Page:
Health & Wellness

Feeling Stressed? This Baltimore Yoga Instructor Says You Might Not Be Getting Enough Rest

Yoga teacher and facilitator Dee Satterfield of Blissful Body Yoga explains why rest is as equally important as movement.
—Courtesy of Dee Satterfield via Facebook

Feeling stressed all the time? Like there’s never enough time in the day? Well, you’re not alone. The cure, believe it or not, might just be more rest. We talked to yoga teacher and facilitator Dee Satterfield of Baltimore’s Blissful Body Yoga about the importance of stillness and rest.

Why is slowing down and grounding important?
We live in the Western world, where slowing down or pausing has a negative connotation to it. It’s “you’re lazy, you’re unproductive, you’re unmotivated.” In reality, rest is as equally important as movement. When we rest, our body gets that time to make those connections of what has happened, how it connects within the body, where to store it in the body, negative or positive.

How often should people mindfully rest?
Because we have hectic schedules, it’s hard for me to say to do it three times a week. I would say do daily moments of mindfulness. So, for example, [if] you jump in the shower and the first thing you say is, “God, this water feels good on my skin,” that’s a moment of mindfulness. You’re not thinking of anything else but the feel of that water on your skin. And then build on those little moments of presence, five, 10 minutes a day.

What tools can we incorporate into daily life?
I suggest starting with a mantra: “I am beautiful,” “I am present,” or “I am loved.” Saying that to yourself as you breathe and relax your body. I do object meditation, where you find an object, sit down, stare at the object, close your eyes, using that object as your anchor of grounding, letting you know you are here, holding this object, breathing, relaxing your jaw, your shoulders, and telling your body it’s okay.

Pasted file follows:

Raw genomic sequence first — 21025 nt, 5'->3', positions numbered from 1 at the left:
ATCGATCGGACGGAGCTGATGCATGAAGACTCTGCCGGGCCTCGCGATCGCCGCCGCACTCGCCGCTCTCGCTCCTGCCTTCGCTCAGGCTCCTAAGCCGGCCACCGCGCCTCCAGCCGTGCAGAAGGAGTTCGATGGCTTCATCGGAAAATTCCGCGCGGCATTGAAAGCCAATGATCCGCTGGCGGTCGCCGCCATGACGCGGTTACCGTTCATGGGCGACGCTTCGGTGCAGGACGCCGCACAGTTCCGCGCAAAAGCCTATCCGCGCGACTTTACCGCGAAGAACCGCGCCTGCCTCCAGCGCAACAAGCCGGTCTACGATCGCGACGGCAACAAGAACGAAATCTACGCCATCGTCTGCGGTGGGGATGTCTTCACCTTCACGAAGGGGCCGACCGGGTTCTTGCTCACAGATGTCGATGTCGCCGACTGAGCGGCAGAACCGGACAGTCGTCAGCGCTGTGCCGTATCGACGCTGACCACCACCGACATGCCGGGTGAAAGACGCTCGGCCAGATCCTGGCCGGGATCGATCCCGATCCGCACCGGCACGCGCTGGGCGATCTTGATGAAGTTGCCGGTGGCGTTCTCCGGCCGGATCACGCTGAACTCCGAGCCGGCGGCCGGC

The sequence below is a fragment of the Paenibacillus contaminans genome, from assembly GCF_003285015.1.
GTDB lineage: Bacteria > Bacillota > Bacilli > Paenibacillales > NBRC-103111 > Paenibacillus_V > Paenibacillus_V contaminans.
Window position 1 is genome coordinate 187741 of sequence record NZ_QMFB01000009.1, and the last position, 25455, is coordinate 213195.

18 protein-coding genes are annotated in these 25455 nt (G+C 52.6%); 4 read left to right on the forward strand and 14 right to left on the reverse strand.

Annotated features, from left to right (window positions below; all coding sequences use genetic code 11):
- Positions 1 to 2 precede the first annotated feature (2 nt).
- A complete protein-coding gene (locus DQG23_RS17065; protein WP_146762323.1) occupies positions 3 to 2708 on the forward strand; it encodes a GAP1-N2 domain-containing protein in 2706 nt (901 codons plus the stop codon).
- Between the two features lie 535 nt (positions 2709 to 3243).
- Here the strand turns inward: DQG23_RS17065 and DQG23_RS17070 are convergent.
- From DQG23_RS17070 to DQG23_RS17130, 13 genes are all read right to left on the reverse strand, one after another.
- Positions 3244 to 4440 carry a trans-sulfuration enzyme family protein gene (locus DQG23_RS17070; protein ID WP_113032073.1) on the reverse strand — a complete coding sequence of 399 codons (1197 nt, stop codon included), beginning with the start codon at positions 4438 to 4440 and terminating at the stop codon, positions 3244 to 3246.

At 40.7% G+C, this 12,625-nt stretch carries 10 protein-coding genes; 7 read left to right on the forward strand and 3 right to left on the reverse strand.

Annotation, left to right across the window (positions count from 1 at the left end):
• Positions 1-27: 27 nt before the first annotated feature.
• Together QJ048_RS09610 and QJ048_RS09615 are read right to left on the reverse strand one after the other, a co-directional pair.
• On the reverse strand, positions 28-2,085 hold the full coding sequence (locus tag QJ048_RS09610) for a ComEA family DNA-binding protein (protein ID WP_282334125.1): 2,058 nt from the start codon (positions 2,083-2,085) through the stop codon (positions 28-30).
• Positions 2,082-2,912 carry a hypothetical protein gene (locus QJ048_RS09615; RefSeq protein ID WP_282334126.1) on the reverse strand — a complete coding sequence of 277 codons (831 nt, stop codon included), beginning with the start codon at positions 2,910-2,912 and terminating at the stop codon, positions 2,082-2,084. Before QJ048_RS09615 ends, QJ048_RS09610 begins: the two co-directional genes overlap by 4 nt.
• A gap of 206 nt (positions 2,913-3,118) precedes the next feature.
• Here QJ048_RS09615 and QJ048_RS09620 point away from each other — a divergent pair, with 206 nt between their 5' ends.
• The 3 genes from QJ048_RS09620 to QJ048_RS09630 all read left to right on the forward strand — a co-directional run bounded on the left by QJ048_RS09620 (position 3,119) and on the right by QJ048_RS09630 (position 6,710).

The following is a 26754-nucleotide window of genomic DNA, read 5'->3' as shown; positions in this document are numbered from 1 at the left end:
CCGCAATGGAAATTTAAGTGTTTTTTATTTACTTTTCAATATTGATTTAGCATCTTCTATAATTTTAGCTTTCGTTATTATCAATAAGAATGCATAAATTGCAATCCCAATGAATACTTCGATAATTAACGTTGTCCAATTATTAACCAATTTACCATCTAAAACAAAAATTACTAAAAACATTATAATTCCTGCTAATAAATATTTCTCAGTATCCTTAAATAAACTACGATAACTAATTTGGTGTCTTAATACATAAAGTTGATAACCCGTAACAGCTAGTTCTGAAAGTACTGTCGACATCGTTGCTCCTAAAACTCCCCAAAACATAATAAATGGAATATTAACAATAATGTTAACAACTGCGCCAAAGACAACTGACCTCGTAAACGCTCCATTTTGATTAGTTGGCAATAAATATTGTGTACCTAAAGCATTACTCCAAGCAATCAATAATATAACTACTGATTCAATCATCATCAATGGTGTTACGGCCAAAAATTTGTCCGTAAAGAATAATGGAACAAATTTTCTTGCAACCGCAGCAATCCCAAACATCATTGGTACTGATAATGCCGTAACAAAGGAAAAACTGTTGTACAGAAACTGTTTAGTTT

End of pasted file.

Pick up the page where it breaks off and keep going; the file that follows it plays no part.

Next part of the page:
Are there physical practices that help facilitate rest?
Restorative yoga helps restore connections in the body using props like a blanket or bolster—something that will hold your body while you get deeper into the pose.

When do we know it’s time for a break?
Your body will tell you before your mind: Your jaw starts to clench, your shoulders start to go up to your ear, and you hold your breath.

What is the benefit of these practices?
There is no goal, which sounds cryptic. But when you put goals on it, you put expectations on yourself and the goal is to not have expectations. It’s recognizing what’s happening in certain situations versus acting on them as you used to—you know it’s working when someone cuts you off [in traffic], and [instead of getting mad], you’re like, wait a minute, why am I in a rush? I’m going to get to where I need to go, it’s okay.


AFFIRMATION: Practice daily affirmation mantras to calm the nervous system.

PRACTICE: Be compassionate with yourself when stressed.

SUPPORT: Pillows and blankets can help support the body in restorative stretches.